The Wolverine

2020 Football Preview

The Wolverine: Covering University of Michigan Football and Sports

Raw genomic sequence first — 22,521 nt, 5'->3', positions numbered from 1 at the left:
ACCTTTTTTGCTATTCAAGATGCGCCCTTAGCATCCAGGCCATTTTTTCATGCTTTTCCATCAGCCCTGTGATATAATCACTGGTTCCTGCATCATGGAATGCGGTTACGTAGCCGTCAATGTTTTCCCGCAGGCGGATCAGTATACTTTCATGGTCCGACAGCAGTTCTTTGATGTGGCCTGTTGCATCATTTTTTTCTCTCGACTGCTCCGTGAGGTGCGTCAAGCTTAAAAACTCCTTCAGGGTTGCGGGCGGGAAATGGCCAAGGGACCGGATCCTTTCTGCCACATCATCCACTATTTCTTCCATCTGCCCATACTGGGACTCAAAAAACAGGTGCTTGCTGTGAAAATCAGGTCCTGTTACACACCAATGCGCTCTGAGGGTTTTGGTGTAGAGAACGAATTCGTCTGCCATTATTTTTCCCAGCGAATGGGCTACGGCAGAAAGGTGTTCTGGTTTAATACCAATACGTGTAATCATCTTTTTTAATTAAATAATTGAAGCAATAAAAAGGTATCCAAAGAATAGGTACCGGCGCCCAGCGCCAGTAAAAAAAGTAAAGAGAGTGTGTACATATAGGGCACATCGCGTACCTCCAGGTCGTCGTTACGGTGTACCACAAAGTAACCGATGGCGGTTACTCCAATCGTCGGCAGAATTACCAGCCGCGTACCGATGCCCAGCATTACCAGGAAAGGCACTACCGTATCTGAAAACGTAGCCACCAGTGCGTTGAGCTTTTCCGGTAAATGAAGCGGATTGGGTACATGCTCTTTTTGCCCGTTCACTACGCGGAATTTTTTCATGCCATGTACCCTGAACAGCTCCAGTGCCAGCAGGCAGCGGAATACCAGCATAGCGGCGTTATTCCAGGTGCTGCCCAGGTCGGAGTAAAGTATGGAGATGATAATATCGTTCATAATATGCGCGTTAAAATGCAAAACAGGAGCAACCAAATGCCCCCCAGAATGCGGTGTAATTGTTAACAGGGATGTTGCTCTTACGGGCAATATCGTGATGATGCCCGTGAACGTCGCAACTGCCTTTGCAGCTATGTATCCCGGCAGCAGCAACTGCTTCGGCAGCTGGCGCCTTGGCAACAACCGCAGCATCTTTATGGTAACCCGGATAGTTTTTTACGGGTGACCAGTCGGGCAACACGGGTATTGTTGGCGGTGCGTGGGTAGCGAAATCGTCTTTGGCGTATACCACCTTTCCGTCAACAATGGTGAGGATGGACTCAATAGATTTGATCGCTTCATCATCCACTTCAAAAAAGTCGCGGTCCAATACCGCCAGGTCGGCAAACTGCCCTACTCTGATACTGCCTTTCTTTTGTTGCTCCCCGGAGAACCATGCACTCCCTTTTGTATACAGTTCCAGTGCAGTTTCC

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THE WOLVERINE 2020 FOOTBALL PREVIEW ■ 107 Michigan senior Ambry Thomas could have tested the NFL waters last year, and many believe he would have been drafted. He will get his chance this year if he has the type of season most envision, joining some other outstanding former Wolverines. Here is the list of U-M greats who progressed to become the Wolverines' best of the best NFL cornerbacks in the modern era: Mike Bass (1964-66) — Bass' trip to the NFL was unique. He didn't sign with his long-term team, the Washington Redskins, until 1969, after two seasons on the Detroit Lions' taxi squad. He then appeared in 104 consecutive games over seven seasons for the Redskins between 1969 and 1975, notch - ing 30 interceptions with 478 return yards and three touchdowns. He also recovered six fumbles, gained 105 yards on eight kickoff returns and gave up only eight touchdown passes in his NFL career. Bass was named one of the 70 greatest Redskins play - ers of all time in 2002. Dave Brown (1972-74) — The late Michigan great was a first-round pick in the 1975 NFL Draft. Brown played 15 seasons in the NFL, winning a Super Bowl with the Pittsburgh Steelers in 1975 and then shining with the Seattle Seahawks from 1976-86. He finished his career with Green Bay in 1989. Brown was selected as a second-team All-NFL player in 1984 and a second-team All-AFC player in 1985. His 62 career interceptions are tied for 10th in NFL history, and his 50 interceptions with the Seahawks remain a club record. He is also a member of the franchise's Ring of Honor. Mike Harden (1979-81) — Harden went to Denver in the fifth round (131st overall pick) of the 1980 NFL Draft and appeared in 128 games, 98 as a starter, at both safety and cornerback from 1980-88. He finished his career with two seasons with the Los Angeles Raiders. Harden intercepted 33 passes in his nine years with the Broncos and set a team record in 1986 with 179 return yards in a season. Overall, he intercepted 38 passes for 663 yards and four touchdowns in his career and recov - ered 14 fumbles. Ty Law (1984-87) — Law went to New England with the 23rd overall selection in the 1995 NFL Draft and quickly became one of the league's best corners. He was a two-time All-Pro, a five-time Pro Bowl selection, a Pro Bowl MVP and three-time Super Bowl champion with the Patriots. His 53 career interceptions rank 24th all time in NFL history. Law was added to the New England Patriots Hall of Fame as its 20th member and was inducted into the Pro Football Hall of Fame as a member of the class of 2019. He twice led the NFL in interceptions (1998 and 2005) and was a member of the NFL's 2000s All-Decade team. Charles Woodson (1995-97) — Woodson went to the Oakland Raiders fourth overall in the 1998 NFL Draft and made an immediate impact. He was the Associated Press NFL Defensive Rookie of the Year, named to the Pro Bowl and earned All-Pro recognition three consecutive times (1999-2001). He won a Super Bowl with the Green Bay Packers, was a nine-time Pro Bowl selection, four-time first-team All-Pro and four-time second team selection. He was the NFL Defensive Player of the Year in 2009, was twice the league's interceptions leader (2009 and 2011) and is a member of the NFL's 2000s All-Decade team. He is tied for fifth in league history with 65 career picks. Leon Hall (2003-06) The Michigan All-American and Cincinnati Bengals first-round draft pick spent nine seasons with his original team and one each with the New York Giants, San Francisco and Oakland. He recorded 27 career interceptions and 117 passes broken up and made the 2007 PFWA All-Rookie Team and the 2009 All-Pro squad (second team). — Chris Balas Michigan's Best NFL Corners Of The Last 50 Years Ty Law went on to become a two-time All-Pro, a five-time Pro Bowl selection and a three- time Super Bowl champion with the New England Patriots en route to being inducted into the Pro Football Hall of Fame. PHOTO BY PER KJELDSEN

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